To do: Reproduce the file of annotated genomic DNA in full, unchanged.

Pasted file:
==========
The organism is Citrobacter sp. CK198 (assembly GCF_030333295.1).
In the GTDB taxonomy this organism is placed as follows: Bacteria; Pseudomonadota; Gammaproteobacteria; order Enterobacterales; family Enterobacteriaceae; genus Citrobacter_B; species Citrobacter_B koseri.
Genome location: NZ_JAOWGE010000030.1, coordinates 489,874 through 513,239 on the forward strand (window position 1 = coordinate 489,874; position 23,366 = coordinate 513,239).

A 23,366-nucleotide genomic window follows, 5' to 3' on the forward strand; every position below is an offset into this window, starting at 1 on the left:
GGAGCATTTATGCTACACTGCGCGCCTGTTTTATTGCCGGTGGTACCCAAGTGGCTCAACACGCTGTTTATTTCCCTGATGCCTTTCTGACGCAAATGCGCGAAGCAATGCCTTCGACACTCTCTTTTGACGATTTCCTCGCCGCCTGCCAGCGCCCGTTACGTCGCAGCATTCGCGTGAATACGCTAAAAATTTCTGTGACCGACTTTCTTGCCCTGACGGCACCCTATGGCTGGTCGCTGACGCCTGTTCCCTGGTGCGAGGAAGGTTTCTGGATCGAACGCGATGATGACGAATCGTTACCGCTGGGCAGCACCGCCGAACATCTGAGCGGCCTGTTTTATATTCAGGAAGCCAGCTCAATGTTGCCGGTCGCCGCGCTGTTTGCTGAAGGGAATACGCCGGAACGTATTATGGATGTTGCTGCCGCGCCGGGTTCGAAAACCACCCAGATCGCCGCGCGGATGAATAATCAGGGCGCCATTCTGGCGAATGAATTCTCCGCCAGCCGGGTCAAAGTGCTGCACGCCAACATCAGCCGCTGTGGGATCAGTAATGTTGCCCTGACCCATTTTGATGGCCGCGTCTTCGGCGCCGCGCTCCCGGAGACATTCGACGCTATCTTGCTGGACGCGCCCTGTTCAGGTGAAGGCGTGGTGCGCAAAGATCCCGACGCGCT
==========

The organism is Citrobacter sp. CK198 (assembly GCF_030333295.1).
In the GTDB taxonomy this organism is placed as follows: Bacteria; Pseudomonadota; Gammaproteobacteria; order Enterobacterales; family Enterobacteriaceae; genus Citrobacter_B; species Citrobacter_B koseri.
Genome location: NZ_JAOWGE010000030.1, coordinates 489,874 through 513,239 on the forward strand (window position 1 = coordinate 489,874; position 23,366 = coordinate 513,239).

A 23,366-nucleotide genomic window follows, 5' to 3' on the forward strand; every position below is an offset into this window, starting at 1 on the left:
GGAGCATTTATGCTACACTGCGCGCCTGTTTTATTGCCGGTGGTACCCAAGTGGCTCAACACGCTGTTTATTTCCCTGATGCCTTTCTGACGCAAATGCGCGAAGCAATGCCTTCGACACTCTCTTTTGACGATTTCCTCGCCGCCTGCCAGCGCCCGTTACGTCGCAGCATTCGCGTGAATACGCTAAAAATTTCTGTGACCGACTTTCTTGCCCTGACGGCACCCTATGGCTGGTCGCTGACGCCTGTTCCCTGGTGCGAGGAAGGTTTCTGGATCGAACGCGATGATGACGAATCGTTACCGCTGGGCAGCACCGCCGAACATCTGAGCGGCCTGTTTTATATTCAGGAAGCCAGCTCAATGTTGCCGGTCGCCGCGCTGTTTGCTGAAGGGAATACGCCGGAACGTATTATGGATGTTGCTGCCGCGCCGGGTTCGAAAACCACCCAGATCGCCGCGCGGATGAATAATCAGGGCGCCATTCTGGCGAATGAATTCTCCGCCAGCCGGGTCAAAGTGCTGCACGCCAACATCAGCCGCTGTGGGATCAGTAATGTTGCCCTGACCCATTTTGATGGCCGCGTCTTCGGCGCCGCGCTCCCGGAGACATTCGACGCTATCTTGCTGGACGCGCCCTGTTCAGGTGAAGGCGTGGTGCGCAAAGATCCCGACGCGCT